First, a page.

Real Beauty – Jodi Bieber

These are from a series which relates to the increasing influence in South Africa of Western ideals of female body shape. Bieber asked for female volunteers and photographed them in their own homes in poses of their choice. (http://www.jodibieber.com/index.php?pageID=17&navLay=3)

There is obviously more context in the second portrait.  Here is the older lady; with an insouciant air: in her kitchen, with cigarette in hand.  I almost expected her to have a cocktail in the other.

I had a mini discussion about these images and we agreed that those poses are the kind that we might make in the privacy of our own homes when we’re examining our figures and how we look.  In that sense, to me, some of us are sharing the same concerns between two cultures. I’ve seen these types of image before, particularly in the Dove advertising campaign but also in various women’s magazines and I think it’s good for photographers (particularly women photographers) to be subverting media representations of ‘the perfect woman and how she should look’.

Against this, I contrast another photographer taken by Bieber which is not in this Exhibition.  This is of a beautiful Afghan young woman whose face  was brutally mutilated by her Taliban husband and in-laws for seeking protection from their brutal treatment. The powerful image appeared on the cover of Times Magazine. A fund was set up – The Bibi Aishan fund  (http://www.womenforafghanwomen.org/front_lines.php)  for Bibi’s care and she received reconstructive surgery.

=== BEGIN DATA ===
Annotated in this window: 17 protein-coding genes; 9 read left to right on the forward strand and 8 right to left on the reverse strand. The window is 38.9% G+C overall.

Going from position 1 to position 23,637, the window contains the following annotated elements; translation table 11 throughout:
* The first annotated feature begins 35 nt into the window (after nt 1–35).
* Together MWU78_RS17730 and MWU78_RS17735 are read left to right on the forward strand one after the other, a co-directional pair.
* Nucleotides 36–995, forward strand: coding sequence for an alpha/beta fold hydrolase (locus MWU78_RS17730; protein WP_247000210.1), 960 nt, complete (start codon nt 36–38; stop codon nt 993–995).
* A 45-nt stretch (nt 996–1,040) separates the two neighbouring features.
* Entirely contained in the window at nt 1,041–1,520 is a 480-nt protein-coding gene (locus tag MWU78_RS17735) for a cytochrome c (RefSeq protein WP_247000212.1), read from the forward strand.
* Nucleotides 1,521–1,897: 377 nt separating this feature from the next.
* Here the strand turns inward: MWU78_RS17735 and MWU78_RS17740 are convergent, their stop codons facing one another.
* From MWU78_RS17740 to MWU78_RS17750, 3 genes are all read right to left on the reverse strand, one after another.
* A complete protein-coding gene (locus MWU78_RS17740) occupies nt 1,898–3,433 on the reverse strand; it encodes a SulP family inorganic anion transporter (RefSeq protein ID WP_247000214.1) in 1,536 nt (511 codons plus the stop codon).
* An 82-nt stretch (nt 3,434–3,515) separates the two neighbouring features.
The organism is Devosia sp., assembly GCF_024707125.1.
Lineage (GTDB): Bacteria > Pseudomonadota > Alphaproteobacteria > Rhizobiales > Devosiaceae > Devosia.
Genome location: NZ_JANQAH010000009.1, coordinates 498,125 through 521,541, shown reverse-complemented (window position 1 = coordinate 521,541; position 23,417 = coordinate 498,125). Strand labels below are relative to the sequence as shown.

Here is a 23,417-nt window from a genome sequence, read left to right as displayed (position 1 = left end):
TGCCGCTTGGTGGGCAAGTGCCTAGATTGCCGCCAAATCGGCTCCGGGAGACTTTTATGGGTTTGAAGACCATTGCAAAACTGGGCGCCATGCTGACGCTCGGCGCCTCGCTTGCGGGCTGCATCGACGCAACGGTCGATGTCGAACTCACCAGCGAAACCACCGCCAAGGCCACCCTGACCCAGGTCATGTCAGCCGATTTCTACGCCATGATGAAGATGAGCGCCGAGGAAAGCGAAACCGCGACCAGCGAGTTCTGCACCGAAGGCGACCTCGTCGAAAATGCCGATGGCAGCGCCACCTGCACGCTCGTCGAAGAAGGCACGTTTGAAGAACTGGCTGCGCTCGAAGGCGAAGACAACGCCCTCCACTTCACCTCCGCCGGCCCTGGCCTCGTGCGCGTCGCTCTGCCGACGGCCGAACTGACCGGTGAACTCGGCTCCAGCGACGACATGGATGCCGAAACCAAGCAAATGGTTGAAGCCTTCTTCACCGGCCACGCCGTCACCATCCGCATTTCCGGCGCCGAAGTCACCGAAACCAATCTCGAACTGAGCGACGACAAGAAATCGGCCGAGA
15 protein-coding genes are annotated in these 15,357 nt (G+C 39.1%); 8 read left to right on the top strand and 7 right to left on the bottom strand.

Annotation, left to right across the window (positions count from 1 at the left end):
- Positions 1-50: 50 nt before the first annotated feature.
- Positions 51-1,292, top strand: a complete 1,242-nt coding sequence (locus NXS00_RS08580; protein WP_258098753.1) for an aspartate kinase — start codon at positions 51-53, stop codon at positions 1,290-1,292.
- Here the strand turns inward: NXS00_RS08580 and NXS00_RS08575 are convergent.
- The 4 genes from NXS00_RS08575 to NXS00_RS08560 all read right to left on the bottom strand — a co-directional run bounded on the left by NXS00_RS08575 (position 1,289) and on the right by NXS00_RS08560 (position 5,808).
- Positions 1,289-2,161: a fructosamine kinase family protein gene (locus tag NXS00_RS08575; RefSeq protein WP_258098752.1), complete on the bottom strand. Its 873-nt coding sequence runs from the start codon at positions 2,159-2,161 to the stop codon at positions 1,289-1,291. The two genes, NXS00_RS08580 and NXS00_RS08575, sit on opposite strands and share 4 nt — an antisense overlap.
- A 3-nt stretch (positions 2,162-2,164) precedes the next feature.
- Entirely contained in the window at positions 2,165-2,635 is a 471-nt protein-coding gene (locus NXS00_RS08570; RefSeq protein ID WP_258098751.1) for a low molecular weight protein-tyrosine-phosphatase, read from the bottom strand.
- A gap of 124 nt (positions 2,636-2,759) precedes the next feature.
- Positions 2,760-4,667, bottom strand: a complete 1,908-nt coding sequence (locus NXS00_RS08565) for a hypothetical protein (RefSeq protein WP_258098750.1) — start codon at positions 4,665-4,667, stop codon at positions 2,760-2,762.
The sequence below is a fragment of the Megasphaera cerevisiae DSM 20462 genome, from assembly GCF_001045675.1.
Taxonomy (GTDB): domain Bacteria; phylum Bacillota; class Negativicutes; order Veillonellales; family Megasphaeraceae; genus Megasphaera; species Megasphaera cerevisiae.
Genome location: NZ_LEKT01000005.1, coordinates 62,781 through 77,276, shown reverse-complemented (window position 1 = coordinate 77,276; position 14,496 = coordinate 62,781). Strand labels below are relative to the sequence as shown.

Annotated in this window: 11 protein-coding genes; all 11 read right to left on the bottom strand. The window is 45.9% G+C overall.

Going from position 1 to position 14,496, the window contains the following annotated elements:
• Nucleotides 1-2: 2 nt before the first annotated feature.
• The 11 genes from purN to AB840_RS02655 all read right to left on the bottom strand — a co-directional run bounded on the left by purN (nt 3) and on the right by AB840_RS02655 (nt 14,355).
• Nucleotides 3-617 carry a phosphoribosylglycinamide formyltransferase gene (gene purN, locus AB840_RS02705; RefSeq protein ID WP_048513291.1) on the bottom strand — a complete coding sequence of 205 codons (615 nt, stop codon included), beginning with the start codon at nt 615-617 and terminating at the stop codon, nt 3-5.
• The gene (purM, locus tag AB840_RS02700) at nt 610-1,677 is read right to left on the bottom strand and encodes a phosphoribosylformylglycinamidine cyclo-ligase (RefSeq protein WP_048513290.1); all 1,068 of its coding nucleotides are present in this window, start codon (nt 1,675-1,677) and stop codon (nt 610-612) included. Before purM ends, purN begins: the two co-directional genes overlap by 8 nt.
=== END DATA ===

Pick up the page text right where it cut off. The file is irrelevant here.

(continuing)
There’s such a contrast here and I first thought that “Real Beauty’ seemed a rather banal series.  However, most women are affected by society’s expectations of ‘the perfect woman’.  We go as well from the stark contrast between aspirations towards beauty and those who wish to destroy it.

Young Afrikaner – a Self Portrait – Roelof Petrus Van Wyk

A collection of images of Van Wyk’s peer group.  It was odd but to me – they looked pale and insipid at first sight and I didn’t find them interesting.  In fact, thinking about the images now they reminded me of the children in John Wyndham’s book – The Midwych Cuckoos possessed by aliens and looking like clones. The leaflet information refers to Van Wyk’s generation  (young members of the Afrikaner community) and their concern with questioning the historic roles of their parents and redefining their identity as ‘Africans’

The collection draws upon the anthropological conventions once used for cataloguing ‘racial types’ by subjecting them to photographic display and measurement, with, this time, the Afrtikaners being seen as ‘other’.  I am therefore assuming that Van Wyk chose only those young people who conform to this ‘type’.

Obviously this is a negative as it were of similar photographs of black ‘racial’ types and the black backgrounds also contribute to making them look very ‘white’.  I’ve been asking myself why these young people wish to define themselves by how similar they are rather than how different they are from each other but, having looked again at Roelof Van Wyk’s website (http://roelofvanwyk.wordpress.com/), I can see physical differences in face shape and hair colour for example.